The author has been described by News Ltd as an "iconoclast", "Svengali", a pollie's "economist muse", and "pungently accurate". Fairfax says he is a "Renaissance man" and "one of Australia’s most respected analysts." Stephen Koukoulas concludes that he is "85% right", and "would make a great Opposition leader." Terry McCrann claims the author thinks "‘nuance’ is a trendy village in the south of France", but can be "scintillating" when he thinks "clearly". The ACTU reckons he’s "an enigma wrapped in a Bloomberg terminal, wrapped in some apparently well-honed abs."

Thursday, September 1, 2011

RBA Stevens: Aussie inflation 'broad-based' and 'surprisingly' high

Mr CIOBO: I have a final question in terms of the effectiveness of monetary policy. This has been put to the committee by a number of commentators. If the source of inflation is predominantly coming from that 25 per cent of the economy experiencing a 15 or 16 per cent rate of growth—that is, the mining sector and associated industries—and 75 per cent of the Australian economy is growing at one per cent is monetary policy the best tool to curb inflation or are we better off looking at, for example, other alternatives like quantitative easing [sic??] or perhaps reductions in government expenditure?

Mr Stevens: Quantitative easing is an easing of policy [CJ: Oops!], but I would expect that to increase inflation [CJ: Double smack-down!] If we look at the 100,000 prices that are in the CPI, aggregated into 100-odd expenditure classes, it is not actually mining that is pushing up most of those things directly. Prices of goods in the latest quarter rose surprisingly strongly, we thought, given the reports we had had about discounting. There may be a seasonality issue in the data there. Utilities prices are rising strongly. I think that is testimony to not enough investment in the network capacity and so on over a very long period of time. That is a supply side constraint that has to be addressed with higher revenues for the producers, so the administered prices are rising.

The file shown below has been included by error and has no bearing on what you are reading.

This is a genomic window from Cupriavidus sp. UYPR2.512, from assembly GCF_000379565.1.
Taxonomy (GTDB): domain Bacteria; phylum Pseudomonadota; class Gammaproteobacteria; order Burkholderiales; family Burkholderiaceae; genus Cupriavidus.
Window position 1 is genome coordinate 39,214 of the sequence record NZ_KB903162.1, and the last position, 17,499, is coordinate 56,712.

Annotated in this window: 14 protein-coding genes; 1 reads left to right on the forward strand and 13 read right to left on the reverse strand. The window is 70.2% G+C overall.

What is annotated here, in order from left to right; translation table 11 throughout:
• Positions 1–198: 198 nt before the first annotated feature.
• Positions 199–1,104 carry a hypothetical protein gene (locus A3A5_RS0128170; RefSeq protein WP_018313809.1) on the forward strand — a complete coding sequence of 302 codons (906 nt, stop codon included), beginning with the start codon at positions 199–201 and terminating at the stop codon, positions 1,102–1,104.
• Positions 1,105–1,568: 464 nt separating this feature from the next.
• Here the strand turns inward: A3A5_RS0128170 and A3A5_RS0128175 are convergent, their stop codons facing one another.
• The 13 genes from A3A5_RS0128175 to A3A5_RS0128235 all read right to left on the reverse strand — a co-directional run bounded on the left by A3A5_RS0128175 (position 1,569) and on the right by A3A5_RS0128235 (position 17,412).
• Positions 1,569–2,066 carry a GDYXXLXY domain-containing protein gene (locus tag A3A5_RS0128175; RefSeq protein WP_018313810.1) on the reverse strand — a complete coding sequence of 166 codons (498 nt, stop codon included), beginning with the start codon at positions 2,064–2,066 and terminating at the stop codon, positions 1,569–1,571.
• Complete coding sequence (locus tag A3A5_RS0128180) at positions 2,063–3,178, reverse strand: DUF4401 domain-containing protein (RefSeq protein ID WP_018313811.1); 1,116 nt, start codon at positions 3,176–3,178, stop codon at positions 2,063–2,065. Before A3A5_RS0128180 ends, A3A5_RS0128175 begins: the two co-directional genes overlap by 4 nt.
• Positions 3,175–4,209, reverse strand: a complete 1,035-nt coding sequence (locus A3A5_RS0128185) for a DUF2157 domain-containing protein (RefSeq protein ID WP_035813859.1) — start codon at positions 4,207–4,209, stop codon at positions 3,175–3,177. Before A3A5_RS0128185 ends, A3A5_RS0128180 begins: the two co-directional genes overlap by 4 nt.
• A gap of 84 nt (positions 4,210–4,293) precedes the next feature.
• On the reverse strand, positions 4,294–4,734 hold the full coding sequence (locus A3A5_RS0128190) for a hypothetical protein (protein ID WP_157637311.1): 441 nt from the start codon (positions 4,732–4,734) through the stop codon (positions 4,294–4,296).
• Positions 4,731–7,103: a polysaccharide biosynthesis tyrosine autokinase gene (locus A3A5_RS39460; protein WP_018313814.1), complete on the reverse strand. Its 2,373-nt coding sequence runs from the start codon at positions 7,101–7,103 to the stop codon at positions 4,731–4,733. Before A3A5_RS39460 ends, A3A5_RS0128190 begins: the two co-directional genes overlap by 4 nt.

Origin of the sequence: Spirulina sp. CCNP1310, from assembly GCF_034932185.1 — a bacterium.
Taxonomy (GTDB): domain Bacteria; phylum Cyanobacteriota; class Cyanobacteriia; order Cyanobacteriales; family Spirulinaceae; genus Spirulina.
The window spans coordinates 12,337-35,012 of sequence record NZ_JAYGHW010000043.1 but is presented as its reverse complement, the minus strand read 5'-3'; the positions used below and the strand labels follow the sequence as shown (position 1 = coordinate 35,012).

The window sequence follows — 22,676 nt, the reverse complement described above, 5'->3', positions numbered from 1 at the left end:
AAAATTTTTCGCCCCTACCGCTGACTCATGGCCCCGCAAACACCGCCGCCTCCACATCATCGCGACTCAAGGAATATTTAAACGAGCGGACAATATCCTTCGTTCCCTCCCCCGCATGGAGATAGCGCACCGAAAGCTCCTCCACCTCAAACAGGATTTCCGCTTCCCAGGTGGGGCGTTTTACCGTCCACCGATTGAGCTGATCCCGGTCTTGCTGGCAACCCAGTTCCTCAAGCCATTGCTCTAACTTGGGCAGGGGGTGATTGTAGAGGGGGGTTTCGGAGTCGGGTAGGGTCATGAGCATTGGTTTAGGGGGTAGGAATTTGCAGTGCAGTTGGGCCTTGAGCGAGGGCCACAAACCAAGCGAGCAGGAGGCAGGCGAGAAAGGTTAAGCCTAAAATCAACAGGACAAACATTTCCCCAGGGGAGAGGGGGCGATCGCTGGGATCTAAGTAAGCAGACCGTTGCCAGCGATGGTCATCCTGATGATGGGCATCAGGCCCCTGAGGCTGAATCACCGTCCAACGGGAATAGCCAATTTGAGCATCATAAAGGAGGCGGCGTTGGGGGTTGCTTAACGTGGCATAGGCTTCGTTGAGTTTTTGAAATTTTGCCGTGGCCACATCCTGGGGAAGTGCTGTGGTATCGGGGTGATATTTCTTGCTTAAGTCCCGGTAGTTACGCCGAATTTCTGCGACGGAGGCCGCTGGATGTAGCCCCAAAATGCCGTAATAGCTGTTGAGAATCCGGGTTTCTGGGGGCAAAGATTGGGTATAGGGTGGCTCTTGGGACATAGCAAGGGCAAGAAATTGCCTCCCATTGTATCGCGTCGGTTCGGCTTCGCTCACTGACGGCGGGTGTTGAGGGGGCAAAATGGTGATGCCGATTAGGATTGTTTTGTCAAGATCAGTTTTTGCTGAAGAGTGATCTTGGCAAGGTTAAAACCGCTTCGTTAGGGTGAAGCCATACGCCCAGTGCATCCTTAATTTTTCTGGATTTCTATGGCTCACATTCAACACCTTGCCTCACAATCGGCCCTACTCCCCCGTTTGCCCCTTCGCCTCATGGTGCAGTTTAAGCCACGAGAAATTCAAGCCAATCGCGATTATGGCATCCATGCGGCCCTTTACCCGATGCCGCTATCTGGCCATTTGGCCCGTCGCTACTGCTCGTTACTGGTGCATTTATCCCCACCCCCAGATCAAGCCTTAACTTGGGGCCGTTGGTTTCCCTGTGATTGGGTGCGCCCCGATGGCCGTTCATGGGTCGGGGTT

So I do not actually accept that all the inflation is in fact coming just out of mining. It is true that a lot of the growth and output comes from mining and all the parts of the economy that feed into it; it is not just mining itself. But what I think we do have, on our best estimates of abstracting from special factors and so on, is a bit more broad base rise in prices. At least, it stopped falling and it looks as if it may be just starting to edge higher. I do not think that per se is directly just the mining stuff. Were it not for the high exchange rate, I think we would have more of this. Phil, do you want to add to that?